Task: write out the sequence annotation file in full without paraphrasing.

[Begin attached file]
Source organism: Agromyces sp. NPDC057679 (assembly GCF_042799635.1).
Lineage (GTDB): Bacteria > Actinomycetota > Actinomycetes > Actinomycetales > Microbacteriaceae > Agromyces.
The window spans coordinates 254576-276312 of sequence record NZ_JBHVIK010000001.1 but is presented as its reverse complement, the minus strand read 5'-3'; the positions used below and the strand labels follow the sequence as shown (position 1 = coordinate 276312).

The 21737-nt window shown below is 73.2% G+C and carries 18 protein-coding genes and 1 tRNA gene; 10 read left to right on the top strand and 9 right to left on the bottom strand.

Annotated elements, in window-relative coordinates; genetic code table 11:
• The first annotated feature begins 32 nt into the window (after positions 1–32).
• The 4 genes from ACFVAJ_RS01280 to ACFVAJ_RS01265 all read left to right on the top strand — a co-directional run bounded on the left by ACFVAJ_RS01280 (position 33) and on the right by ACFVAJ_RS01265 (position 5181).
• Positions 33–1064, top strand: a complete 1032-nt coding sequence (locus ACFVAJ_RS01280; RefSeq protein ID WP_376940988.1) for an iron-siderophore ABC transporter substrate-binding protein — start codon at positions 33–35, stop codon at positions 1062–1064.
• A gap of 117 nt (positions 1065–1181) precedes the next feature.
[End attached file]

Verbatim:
Source organism: Agromyces sp. NPDC057679 (assembly GCF_042799635.1).
Lineage (GTDB): Bacteria > Actinomycetota > Actinomycetes > Actinomycetales > Microbacteriaceae > Agromyces.
The window spans coordinates 254576-276312 of sequence record NZ_JBHVIK010000001.1 but is presented as its reverse complement, the minus strand read 5'-3'; the positions used below and the strand labels follow the sequence as shown (position 1 = coordinate 276312).

The 21737-nt window shown below is 73.2% G+C and carries 18 protein-coding genes and 1 tRNA gene; 10 read left to right on the top strand and 9 right to left on the bottom strand.

Annotated elements, in window-relative coordinates; genetic code table 11:
• The first annotated feature begins 32 nt into the window (after positions 1–32).
• The 4 genes from ACFVAJ_RS01280 to ACFVAJ_RS01265 all read left to right on the top strand — a co-directional run bounded on the left by ACFVAJ_RS01280 (position 33) and on the right by ACFVAJ_RS01265 (position 5181).
• Positions 33–1064, top strand: a complete 1032-nt coding sequence (locus ACFVAJ_RS01280; RefSeq protein ID WP_376940988.1) for an iron-siderophore ABC transporter substrate-binding protein — start codon at positions 33–35, stop codon at positions 1062–1064.
• A gap of 117 nt (positions 1065–1181) precedes the next feature.